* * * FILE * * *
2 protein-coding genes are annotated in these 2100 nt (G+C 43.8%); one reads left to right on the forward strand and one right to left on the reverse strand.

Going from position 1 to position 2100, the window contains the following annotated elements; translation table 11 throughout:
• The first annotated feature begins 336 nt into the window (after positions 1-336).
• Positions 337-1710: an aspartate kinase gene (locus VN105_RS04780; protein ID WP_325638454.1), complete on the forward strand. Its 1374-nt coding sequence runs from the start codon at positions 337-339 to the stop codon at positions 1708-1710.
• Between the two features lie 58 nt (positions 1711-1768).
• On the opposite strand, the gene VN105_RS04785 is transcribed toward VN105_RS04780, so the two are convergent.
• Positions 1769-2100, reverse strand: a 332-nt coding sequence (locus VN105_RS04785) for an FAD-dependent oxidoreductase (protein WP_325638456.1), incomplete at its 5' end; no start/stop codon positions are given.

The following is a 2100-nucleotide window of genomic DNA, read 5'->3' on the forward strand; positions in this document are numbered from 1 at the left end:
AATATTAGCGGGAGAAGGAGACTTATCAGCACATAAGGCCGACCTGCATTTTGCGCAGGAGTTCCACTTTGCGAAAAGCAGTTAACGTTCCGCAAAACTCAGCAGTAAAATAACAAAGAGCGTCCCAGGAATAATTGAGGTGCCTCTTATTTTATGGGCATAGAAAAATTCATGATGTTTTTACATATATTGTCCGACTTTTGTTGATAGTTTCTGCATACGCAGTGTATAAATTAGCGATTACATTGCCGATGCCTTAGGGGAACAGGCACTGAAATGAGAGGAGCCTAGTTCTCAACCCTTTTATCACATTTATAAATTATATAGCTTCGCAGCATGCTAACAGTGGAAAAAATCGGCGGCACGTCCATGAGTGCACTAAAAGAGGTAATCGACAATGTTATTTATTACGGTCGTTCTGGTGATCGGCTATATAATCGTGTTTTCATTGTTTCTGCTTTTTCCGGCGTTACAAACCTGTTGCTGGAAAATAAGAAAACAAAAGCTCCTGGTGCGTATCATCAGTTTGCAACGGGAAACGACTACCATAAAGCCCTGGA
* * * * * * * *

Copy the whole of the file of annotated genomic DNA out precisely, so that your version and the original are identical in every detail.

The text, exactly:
2 protein-coding genes are annotated in these 2100 nt (G+C 43.8%); one reads left to right on the forward strand and one right to left on the reverse strand.

Going from position 1 to position 2100, the window contains the following annotated elements; translation table 11 throughout:
• The first annotated feature begins 336 nt into the window (after positions 1-336).
• Positions 337-1710: an aspartate kinase gene (locus VN105_RS04780; protein ID WP_325638454.1), complete on the forward strand. Its 1374-nt coding sequence runs from the start codon at positions 337-339 to the stop codon at positions 1708-1710.
• Between the two features lie 58 nt (positions 1711-1768).
• On the opposite strand, the gene VN105_RS04785 is transcribed toward VN105_RS04780, so the two are convergent.
• Positions 1769-2100, reverse strand: a 332-nt coding sequence (locus VN105_RS04785) for an FAD-dependent oxidoreductase (protein WP_325638456.1), incomplete at its 5' end; no start/stop codon positions are given.

The following is a 2100-nucleotide window of genomic DNA, read 5'->3' on the forward strand; positions in this document are numbered from 1 at the left end:
AATATTAGCGGGAGAAGGAGACTTATCAGCACATAAGGCCGACCTGCATTTTGCGCAGGAGTTCCACTTTGCGAAAAGCAGTTAACGTTCCGCAAAACTCAGCAGTAAAATAACAAAGAGCGTCCCAGGAATAATTGAGGTGCCTCTTATTTTATGGGCATAGAAAAATTCATGATGTTTTTACATATATTGTCCGACTTTTGTTGATAGTTTCTGCATACGCAGTGTATAAATTAGCGATTACATTGCCGATGCCTTAGGGGAACAGGCACTGAAATGAGAGGAGCCTAGTTCTCAACCCTTTTATCACATTTATAAATTATATAGCTTCGCAGCATGCTAACAGTGGAAAAAATCGGCGGCACGTCCATGAGTGCACTAAAAGAGGTAATCGACAATGTTATTTATTACGGTCGTTCTGGTGATCGGCTATATAATCGTGTTTTCATTGTTTCTGCTTTTTCCGGCGTTACAAACCTGTTGCTGGAAAATAAGAAAACAAAAGCTCCTGGTGCGTATCATCAGTTTGCAACGGGAAACGACTACCATAAAGCCCTGGA